SS: What attracted you to Soapbox Science in the first place?
PK: I am very interested in the public engagement aspect of science. The majority of my friends and family are not scientists, so I often have to explain my research to a lay audience. Many people are interested in my research, the type of work we do, and the lab techniques and equipment we use. Telling a friend that I spent an entire day in a basement, with no windows, thrilled by visualising my samples under an electron microscope, or feeding my cells (“my babies”), thrills my friends. I have also previously volunteered for a hospital radio station, and had a short stint in Healthcare PR, so I have other experience with communicating to different audiences.
SS: Sum up in one word your expectations for the day – excitement? fear? thrill? anticipation?
SS: You have a magic wand, you can change one thing about the scientific culture right now – what would it be?
PK: More funding and resources for career support at an earlier stage in academia, so that PhD students and postdocs are aware of all the opportunities around them, aside from postdocing and academia. I think that at this level, all scientists need to be equally empowered to pursue the career that will satisfy their career goals, including those opportunities in industry, abroad, and outside of the lab. Postdocs need constant support with realistic career planning, and sometimes this needs to be sourced from outside of their department. The Postdoctoral Society at the University of Cambridge should be a model organisation for all other UK universities. It has really empowered and mobilised the postdocs at that University, giving them regular career support, networking opportunities, and funding opportunities at the postdoc level.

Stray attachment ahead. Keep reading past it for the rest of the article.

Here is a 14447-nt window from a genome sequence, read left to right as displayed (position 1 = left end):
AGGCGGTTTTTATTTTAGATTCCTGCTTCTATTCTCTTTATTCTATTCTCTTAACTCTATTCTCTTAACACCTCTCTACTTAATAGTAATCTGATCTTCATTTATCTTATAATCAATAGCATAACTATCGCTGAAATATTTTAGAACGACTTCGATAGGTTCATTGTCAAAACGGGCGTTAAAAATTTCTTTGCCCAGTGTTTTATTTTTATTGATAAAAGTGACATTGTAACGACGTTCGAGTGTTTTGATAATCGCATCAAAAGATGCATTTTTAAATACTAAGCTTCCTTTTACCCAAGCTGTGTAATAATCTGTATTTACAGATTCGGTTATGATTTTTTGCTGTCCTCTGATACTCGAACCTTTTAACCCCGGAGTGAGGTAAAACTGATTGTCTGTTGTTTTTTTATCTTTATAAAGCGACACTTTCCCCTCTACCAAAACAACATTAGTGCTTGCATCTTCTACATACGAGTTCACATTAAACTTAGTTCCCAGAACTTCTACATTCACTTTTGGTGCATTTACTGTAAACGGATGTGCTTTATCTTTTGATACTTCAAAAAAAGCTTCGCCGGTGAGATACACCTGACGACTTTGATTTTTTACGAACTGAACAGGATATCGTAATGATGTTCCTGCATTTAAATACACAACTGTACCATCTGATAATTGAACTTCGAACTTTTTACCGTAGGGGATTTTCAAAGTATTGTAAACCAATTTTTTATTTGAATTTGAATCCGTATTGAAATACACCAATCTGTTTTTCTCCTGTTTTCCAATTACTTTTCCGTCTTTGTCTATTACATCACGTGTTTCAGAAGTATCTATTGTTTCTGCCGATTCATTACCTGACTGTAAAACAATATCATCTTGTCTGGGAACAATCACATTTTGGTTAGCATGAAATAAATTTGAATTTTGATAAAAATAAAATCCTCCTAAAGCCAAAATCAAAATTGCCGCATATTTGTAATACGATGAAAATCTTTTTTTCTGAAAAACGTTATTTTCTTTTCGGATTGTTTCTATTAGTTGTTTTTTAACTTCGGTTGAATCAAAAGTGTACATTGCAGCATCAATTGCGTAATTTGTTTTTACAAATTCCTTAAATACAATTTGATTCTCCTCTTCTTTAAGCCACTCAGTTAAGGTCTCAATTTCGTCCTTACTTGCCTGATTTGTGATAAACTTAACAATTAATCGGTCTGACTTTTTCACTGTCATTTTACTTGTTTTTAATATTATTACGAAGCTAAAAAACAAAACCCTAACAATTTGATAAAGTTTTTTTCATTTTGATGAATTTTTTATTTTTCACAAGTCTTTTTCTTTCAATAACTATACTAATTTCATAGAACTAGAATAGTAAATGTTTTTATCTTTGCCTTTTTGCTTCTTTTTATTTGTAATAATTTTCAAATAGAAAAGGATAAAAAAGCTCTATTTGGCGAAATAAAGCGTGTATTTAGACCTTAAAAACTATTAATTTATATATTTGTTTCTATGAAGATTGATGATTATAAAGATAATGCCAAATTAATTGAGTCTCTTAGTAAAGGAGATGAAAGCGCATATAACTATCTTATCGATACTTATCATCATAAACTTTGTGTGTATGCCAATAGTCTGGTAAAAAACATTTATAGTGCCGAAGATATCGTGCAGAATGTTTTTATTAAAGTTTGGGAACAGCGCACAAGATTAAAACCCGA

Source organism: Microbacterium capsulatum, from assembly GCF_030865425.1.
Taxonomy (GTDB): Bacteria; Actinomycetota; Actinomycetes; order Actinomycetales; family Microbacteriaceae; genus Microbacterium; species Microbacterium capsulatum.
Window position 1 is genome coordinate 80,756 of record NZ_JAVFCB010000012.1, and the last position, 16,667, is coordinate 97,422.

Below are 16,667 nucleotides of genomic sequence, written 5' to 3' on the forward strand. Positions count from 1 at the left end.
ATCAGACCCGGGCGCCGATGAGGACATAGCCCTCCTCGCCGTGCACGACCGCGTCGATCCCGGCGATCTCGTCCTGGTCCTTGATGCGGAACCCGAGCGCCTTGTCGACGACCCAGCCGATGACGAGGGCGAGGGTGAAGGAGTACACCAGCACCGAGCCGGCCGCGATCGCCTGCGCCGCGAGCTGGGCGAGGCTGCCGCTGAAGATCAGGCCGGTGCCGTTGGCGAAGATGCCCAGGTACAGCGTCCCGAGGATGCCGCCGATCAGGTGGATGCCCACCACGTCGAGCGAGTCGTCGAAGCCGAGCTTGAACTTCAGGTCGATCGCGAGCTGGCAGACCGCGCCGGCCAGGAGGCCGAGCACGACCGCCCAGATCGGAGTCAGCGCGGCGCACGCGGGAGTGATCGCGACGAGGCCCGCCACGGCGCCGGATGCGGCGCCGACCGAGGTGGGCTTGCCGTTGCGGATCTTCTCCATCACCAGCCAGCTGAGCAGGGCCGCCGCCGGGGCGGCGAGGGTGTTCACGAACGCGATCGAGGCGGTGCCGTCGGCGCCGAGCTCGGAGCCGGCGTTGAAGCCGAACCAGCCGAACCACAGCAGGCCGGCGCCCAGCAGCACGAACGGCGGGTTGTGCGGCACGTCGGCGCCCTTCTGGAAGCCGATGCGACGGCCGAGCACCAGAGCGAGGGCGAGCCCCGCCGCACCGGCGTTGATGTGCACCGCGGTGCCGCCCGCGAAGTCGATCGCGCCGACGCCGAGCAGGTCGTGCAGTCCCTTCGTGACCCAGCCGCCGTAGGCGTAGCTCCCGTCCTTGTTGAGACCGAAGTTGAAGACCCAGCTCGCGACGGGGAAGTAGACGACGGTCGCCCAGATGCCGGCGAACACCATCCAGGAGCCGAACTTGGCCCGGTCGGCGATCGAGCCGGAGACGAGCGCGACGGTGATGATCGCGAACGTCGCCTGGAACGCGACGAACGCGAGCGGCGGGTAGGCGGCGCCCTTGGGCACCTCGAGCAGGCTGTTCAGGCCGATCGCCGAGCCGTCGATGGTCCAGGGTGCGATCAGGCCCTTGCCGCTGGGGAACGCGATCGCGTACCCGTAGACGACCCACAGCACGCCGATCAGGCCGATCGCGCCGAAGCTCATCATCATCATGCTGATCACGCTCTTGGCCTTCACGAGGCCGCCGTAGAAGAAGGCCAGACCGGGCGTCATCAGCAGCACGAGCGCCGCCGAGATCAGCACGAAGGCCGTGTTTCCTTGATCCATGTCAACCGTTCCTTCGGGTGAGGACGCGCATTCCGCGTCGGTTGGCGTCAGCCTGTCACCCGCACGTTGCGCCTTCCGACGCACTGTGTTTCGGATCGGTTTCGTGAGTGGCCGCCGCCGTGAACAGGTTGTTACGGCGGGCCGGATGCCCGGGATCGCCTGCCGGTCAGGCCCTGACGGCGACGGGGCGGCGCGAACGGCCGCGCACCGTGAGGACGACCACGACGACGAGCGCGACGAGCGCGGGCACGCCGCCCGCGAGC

SS: You probably accumulated a lot of knowledge about what helps (and what doesn’t) when pursuing a career in academia. What would be your top recommendation to a female PhD student considering pursuing a career in academia?
PK: Speak to and shadow academics at various levels in their career, including postdoc, lecturer and professor. Network, inside and inside your department and university. Ask about the responsibilities, benefits and hurdles in an academic career. Do you yourself enjoy lab work, writing and publishing papers, and giving talks at conferences? Try and visualise your life 10 years post-PhD in academia, and whether you have the passion, ambition and dedication required for an academic career. Would you be content with fixed-term contracts during your postdoctoral training? Would academia realistically provide the work-life balance you desire, as well as the intellectual stimulation, opportunities and challenges you need? It’s better to ask these difficult questions now, than wait 3 years until the end of your PhD swiftly arrives!